Megan Raposa — Journalist

Megan Raposa

Megan Raposa, Covenant Award for Excellence Recipient, 2014-15 Academic Year


Megan Raposa '15, originally from Rapid City, South Dakota, was a journalism and business/communications major at Augustana. She received the Covenant Award for Excellence for the 2014-15 academic year.

Q. Tell us about your journey after graduating from Augustana — your career path (what are you doing now), family, education (graduate school), travel, etc.

A. I didn't go too far after graduation. About three weeks after the cap and gown celebration, I started on as the breaking news reporter for the Argus Leader, meaning I was the designated person to listen to the police scanner and tweet for Argus911. After about 10 months of doing that, I moved to my own beat as the education reporter. It was love at first story. Education reporting quickly became my passion, and in two years I uncovered so many stories about schools in our community from debunking stats from public officials to uncovering how PTAs contribute to inequality in Sioux Falls elementary schools.

A few months ago, I had a new opportunity to advance in the newsroom, and in January I was promoted to lead the watchdog team (overseeing a team of reporters who cover city politics, state politics, education and special projects). It's still a new role, but I'm loving seeing the newsroom from a new perspective and doing what I can to help reporters get their stories in front of the broadest audience possible.

In my personal life, I really haven't strayed far from Augie. I bought a house near 26th and Euclid, and I'll be getting married in May.

Q. Favorite class or favorite professor at Augustana, and why?

A. The Augie class that was most formative to my future career was “History of the American Press” with Jeffrey Miller. Learning about the dogged reporters behind some of America's biggest events was truly inspiring, and in that class I saw the impact journalism can have on society from government to business to healthcare to really all facets of life.

Q. What were you involved in that prepared you for the present and future?

A. The Augie Mirror! Editing the Mirror gave me a taste of what working in a professional newsroom would be like, and it helped me develop the skills needed to write quickly, concisely and fairly (as well as the skills required to call an audible at 2 a.m. in order to get to press on time — the show must go on, as they say)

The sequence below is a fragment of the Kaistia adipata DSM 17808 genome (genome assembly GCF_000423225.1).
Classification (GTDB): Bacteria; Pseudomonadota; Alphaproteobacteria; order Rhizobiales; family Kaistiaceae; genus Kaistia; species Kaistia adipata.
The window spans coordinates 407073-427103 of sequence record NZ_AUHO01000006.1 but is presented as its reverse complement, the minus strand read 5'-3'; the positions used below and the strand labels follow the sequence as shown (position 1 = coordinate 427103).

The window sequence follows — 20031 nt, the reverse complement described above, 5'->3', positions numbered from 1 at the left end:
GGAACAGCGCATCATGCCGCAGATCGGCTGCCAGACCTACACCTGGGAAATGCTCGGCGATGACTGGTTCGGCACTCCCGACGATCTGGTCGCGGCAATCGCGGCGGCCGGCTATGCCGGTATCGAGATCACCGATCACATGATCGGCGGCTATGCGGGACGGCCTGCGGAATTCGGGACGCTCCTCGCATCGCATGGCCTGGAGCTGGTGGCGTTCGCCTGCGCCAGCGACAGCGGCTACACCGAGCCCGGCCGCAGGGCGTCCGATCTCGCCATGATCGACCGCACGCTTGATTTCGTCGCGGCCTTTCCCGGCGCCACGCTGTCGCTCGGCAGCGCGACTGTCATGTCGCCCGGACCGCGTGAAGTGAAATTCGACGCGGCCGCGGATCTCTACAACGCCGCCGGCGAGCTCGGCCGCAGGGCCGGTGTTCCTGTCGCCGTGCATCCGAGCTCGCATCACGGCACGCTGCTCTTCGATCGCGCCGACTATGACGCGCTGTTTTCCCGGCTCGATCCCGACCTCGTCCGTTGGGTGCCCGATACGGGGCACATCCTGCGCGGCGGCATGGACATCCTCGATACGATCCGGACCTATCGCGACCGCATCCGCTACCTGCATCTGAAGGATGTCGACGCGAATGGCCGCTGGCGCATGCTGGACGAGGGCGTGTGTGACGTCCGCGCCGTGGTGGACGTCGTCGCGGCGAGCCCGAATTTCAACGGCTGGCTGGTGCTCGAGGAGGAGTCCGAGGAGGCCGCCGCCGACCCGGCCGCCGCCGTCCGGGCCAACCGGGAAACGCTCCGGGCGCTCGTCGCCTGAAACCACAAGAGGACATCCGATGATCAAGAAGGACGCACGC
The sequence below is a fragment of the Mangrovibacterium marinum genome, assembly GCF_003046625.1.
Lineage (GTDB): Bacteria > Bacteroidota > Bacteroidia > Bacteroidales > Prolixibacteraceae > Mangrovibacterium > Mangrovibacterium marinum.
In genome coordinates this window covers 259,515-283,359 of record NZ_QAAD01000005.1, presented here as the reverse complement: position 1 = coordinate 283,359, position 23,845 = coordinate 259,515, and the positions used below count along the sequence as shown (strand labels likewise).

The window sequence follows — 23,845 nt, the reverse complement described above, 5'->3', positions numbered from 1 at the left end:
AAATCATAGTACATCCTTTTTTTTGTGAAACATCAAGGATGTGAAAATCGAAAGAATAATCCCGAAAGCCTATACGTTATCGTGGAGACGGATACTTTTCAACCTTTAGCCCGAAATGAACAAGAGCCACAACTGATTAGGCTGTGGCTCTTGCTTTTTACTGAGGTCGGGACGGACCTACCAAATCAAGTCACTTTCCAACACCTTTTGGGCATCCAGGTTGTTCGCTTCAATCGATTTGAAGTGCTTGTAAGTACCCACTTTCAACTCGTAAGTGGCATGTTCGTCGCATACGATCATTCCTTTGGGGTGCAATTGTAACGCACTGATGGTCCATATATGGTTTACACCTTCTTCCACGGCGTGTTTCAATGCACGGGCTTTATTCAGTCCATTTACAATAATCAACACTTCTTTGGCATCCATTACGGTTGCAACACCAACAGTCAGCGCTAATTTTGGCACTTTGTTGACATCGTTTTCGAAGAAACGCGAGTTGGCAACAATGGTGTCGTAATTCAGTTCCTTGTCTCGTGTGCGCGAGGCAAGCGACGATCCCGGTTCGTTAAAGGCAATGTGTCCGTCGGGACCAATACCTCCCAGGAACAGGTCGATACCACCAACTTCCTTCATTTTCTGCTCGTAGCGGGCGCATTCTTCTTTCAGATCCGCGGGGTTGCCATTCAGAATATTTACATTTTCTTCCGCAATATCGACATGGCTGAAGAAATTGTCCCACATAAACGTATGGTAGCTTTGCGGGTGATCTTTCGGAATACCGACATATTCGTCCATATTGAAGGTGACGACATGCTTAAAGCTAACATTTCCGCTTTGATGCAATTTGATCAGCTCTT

Q. Best Augie memory?

A. How can I choose? I spent some of my favorite moments in the Mirror office (Humanities 222, woot!). It became a second home to me, and I'm not too proud to admit I've napped on the couches in there between classes. There's something about being the only people left in the building, working toward the same goal of getting the paper out that's really exciting. Even when we were exhausted and working a late night, it was always a positive atmosphere.

Q. Greatest professional accomplishment thus far?

A. I had the opportunity to participate in a special mentorship program through the national Education Writers Association (EWA). Through that program, I was paired with an education journalist in New York, and she helped me develop an in-depth story over the course of six months. That resulted in a story about education on the Rosebud Indian Reservation of which I'm incredibly proud.

Q. What’s given you the greatest personal satisfaction since graduating from Augie? And why?

A. It's so satisfying to hit publish on a story, especially when you're the first to get something out to readers. I've loved being able to foster source relationships and get the "scoop" on big things happening in Sioux Falls schools. Working in a newsroom, I really get to have my finger on the pulse of everything that's happening in our community — it's really satisfying to be "in the know."

Q. A foundation for life at Augustana begins with our five core values — Christian Faith, Liberal Arts, Excellence, Community and Service. How did your time at Augustana help to ensure those values remain central in your life?

A. Community is still very much a part of my life. Many Augie grads stuck around Sioux Falls, and it's always fun to meet someone and learn that we're both Vikings. I think the Liberal Arts foundation has also set me up to be analytical, creative and empathetic in all of the work that I do. It's kind of fun being an Augie alum in this city — there's a certain degree of "street cred" because the university just consistently has some great people with a great set of values.